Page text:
Crawfordville is Country Livin’ at it’s finest. When I tell you that I’m in the boonies, I am not exaggerating. 

Crawfordville, FL

This is the view from my window each and every time I get in the car. But I have explored several little local spots that I have found to be memorable. 

Yesterday Tink and I checked out Shell Point Beach. It is a very small community with gorgeous homes and a small beach. It was perfect for an afternoon stroll and perhaps a picnic but there is not a lot to do so we walked around the little community and hopped back in the car to visit Oyster Bay, which was only good for a picture. But it was a good picture! And Tink and I enjoyed the drive. 

Today, my Abby and I checked out St Marks Lighthouse. It is such a gorgeous drive and although we couldn’t get in the lighthouse, we loved every second of being on St Marks Nature Preserve. The lighthouse was really neat and it was quiet and pristine out on St Marks. Then we ventured to the town of St Marks which was well……country. We decided against eating there because we figured finding gluten free might be tough.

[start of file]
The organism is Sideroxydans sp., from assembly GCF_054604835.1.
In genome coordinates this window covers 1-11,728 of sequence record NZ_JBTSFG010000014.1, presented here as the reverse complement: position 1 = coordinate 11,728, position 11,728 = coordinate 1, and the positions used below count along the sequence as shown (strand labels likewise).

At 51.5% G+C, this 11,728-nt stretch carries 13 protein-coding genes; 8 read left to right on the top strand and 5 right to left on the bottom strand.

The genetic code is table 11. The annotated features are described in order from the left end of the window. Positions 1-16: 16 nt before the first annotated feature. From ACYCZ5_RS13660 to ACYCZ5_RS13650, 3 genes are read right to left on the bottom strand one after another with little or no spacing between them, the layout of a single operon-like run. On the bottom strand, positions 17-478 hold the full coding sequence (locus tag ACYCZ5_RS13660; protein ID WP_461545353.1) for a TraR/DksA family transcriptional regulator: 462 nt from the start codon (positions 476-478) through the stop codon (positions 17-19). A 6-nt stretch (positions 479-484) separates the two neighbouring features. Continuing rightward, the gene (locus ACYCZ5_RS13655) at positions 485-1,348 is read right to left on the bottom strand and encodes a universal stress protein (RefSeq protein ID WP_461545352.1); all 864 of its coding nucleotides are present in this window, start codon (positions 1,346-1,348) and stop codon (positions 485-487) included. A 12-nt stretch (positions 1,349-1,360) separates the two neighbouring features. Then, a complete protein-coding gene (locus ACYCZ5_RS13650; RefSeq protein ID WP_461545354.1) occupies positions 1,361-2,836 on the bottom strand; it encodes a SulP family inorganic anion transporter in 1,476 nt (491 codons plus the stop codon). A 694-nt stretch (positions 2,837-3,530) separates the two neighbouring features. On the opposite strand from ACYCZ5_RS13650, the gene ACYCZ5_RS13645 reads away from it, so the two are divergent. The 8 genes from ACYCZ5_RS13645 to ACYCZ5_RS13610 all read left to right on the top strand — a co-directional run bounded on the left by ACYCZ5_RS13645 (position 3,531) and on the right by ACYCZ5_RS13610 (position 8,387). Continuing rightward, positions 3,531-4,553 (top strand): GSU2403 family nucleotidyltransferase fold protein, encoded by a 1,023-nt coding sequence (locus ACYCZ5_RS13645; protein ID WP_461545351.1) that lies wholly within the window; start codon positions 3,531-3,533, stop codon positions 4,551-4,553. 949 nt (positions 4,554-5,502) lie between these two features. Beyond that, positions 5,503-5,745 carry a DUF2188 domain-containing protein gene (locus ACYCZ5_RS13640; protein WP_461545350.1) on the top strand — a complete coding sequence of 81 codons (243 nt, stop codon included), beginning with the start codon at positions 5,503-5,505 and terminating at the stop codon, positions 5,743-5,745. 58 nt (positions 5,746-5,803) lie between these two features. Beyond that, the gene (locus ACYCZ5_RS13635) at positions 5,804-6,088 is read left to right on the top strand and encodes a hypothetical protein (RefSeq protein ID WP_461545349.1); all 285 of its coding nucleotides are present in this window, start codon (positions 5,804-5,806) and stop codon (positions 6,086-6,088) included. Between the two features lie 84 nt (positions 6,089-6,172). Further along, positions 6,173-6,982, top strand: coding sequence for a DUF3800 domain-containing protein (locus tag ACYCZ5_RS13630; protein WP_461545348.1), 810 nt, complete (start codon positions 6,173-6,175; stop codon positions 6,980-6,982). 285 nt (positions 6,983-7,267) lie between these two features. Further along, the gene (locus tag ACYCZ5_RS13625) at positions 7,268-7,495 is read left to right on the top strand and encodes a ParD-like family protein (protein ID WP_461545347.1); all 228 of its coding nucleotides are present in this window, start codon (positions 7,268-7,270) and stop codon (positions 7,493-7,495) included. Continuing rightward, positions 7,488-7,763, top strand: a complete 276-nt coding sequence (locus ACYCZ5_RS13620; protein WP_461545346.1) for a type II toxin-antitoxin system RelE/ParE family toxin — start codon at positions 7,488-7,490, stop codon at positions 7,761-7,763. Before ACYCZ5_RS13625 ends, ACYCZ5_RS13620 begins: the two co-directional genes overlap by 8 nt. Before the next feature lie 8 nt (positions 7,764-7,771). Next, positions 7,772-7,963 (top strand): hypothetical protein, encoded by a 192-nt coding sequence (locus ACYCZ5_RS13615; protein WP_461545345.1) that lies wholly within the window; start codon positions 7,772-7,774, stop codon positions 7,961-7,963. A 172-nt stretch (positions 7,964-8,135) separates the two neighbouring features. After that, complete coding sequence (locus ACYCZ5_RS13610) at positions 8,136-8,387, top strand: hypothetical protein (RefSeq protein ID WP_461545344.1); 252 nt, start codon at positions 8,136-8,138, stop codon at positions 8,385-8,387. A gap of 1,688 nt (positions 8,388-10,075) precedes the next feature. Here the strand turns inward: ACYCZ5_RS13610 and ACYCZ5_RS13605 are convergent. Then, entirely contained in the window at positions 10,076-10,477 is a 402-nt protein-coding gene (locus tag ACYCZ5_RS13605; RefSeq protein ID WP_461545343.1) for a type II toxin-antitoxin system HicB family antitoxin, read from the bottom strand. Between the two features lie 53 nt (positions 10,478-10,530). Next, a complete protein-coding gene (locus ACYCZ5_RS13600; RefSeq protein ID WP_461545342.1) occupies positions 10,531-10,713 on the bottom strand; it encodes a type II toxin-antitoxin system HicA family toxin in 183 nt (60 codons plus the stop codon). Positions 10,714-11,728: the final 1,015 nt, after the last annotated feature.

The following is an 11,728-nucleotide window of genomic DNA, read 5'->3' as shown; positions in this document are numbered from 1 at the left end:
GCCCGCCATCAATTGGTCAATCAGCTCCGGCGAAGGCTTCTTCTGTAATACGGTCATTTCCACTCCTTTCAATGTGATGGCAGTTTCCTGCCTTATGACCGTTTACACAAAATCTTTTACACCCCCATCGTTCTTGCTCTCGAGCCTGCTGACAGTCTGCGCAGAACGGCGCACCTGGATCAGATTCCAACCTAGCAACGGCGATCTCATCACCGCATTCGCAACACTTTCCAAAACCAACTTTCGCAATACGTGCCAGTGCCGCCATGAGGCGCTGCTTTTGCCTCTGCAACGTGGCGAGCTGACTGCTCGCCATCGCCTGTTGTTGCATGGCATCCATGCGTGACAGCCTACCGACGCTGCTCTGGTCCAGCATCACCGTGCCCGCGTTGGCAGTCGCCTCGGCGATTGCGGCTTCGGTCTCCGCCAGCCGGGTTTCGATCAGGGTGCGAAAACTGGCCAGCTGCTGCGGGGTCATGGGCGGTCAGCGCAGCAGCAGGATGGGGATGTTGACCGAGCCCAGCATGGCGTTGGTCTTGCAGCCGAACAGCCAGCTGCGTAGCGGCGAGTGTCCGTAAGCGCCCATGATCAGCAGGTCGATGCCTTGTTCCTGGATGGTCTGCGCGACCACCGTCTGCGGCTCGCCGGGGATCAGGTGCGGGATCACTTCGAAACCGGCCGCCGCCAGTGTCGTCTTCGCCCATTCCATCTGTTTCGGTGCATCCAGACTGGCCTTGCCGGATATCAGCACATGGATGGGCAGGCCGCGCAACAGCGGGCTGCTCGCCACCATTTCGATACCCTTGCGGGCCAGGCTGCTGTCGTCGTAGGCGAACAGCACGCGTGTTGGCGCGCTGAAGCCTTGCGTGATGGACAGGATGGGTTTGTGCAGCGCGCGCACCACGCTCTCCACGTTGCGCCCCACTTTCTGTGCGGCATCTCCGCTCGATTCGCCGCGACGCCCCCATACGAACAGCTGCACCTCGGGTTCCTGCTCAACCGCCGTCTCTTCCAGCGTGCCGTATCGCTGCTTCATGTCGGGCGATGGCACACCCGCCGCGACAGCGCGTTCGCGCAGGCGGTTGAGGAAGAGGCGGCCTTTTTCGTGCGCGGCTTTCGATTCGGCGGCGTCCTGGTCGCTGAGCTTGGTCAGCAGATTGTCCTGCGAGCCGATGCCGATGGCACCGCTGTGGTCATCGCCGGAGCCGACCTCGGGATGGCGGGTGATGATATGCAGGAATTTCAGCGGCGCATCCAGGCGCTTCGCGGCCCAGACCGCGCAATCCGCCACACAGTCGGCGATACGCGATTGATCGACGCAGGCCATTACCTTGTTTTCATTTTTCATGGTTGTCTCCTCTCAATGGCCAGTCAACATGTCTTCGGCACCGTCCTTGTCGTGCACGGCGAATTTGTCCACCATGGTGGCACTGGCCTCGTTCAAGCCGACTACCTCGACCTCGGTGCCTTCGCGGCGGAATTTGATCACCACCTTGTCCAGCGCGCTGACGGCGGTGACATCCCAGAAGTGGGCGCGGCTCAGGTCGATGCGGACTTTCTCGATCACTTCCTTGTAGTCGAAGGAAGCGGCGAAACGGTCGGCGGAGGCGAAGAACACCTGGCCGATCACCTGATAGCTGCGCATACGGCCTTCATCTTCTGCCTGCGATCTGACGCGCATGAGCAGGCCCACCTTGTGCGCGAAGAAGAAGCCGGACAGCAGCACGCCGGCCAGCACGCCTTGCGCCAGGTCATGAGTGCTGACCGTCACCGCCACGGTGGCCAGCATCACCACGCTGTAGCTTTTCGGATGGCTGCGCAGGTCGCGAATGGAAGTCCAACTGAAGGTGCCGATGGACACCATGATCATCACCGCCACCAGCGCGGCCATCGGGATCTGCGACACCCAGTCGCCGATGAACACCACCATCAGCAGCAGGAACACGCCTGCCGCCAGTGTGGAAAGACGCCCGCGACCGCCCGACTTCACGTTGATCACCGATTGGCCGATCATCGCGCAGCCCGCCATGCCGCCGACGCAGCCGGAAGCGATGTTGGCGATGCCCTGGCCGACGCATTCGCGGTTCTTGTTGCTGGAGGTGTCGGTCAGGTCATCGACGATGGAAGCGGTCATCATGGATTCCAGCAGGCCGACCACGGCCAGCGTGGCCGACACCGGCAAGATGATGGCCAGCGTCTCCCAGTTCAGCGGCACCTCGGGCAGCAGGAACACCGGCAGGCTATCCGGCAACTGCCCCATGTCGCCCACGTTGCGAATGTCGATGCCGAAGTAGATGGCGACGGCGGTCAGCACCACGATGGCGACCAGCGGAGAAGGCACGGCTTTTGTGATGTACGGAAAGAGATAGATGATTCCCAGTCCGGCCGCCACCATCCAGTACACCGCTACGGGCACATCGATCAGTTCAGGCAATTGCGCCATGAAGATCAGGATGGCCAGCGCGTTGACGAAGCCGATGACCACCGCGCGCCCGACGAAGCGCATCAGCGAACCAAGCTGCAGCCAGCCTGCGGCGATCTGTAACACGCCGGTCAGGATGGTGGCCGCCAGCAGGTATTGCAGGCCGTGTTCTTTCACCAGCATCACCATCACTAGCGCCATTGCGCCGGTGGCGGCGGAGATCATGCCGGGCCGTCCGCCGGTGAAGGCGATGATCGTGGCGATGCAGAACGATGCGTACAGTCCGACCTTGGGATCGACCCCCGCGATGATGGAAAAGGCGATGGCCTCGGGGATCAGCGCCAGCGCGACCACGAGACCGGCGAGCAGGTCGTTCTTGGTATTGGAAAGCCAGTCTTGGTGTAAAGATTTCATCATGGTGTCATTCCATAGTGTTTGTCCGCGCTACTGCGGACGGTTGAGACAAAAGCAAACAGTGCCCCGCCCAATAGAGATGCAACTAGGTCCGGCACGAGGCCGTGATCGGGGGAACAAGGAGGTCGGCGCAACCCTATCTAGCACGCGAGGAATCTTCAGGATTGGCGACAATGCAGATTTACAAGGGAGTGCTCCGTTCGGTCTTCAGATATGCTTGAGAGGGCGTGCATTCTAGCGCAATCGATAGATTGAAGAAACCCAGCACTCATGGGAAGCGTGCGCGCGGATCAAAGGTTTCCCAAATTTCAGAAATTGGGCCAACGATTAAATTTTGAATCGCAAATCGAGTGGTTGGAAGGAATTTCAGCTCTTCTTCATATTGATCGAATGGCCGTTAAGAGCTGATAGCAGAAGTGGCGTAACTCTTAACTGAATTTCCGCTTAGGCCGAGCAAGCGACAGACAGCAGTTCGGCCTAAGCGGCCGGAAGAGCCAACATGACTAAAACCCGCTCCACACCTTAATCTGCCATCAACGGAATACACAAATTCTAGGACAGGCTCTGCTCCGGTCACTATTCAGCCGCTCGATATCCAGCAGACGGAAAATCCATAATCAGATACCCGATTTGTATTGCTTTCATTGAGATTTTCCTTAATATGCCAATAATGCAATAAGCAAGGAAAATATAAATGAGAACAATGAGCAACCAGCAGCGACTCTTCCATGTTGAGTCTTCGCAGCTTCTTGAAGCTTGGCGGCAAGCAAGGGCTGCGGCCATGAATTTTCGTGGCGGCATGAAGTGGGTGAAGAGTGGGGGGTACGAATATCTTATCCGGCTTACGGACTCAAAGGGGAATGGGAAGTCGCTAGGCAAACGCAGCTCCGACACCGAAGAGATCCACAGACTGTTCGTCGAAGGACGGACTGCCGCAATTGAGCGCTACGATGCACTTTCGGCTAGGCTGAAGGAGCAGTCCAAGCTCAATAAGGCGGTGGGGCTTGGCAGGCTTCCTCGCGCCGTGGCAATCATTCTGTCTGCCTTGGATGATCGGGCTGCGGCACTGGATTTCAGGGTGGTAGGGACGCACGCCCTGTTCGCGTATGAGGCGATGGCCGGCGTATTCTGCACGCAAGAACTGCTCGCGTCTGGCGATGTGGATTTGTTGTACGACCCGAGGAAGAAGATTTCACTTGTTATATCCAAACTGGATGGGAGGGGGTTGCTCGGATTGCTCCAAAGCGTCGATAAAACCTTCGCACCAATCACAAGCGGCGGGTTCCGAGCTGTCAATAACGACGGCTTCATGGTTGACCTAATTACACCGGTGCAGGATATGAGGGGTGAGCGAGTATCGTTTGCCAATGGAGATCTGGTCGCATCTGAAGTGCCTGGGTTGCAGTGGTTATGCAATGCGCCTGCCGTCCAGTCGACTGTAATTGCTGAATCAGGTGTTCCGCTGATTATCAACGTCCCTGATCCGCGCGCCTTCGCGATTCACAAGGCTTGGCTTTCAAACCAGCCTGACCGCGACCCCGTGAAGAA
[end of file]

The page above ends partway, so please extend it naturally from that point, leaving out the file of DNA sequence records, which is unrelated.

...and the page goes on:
St Marks Lighthouse
Bo Lynn’s Grocery in St Marks

 We brought Tinker home and opted to check out The Lodge at Wakulla Springs for an early dinner. Dinner was mostly inedible but

The Lodge At Wakulla Springs

the place itself is definitely something worth seeing. According to the website In 1937, financier Edward Ball took his idea of quiet elegance and placed it gently in the most serene place he’d found on his international travels, Wakulla Springs. He imported marble and tile, hired artisans in iron and stone, and introduced to the world a most unique retreat.

To explore the history of this grand hotel is to take a voyage back in time to Florida’s “land boom”—those glorious days when people and money flowed into the Sunshine State, braving swamps and mud slides with an eye to the future. It started during the 1920s, when Ball was touring Florida’s panhandle looking for land to purchase to grow pulpwood. He found love at first sight at Wakulla Springs. “I knew then that the area had to be preserved,” Ball said, “but I didn’t know exactly how at the time.”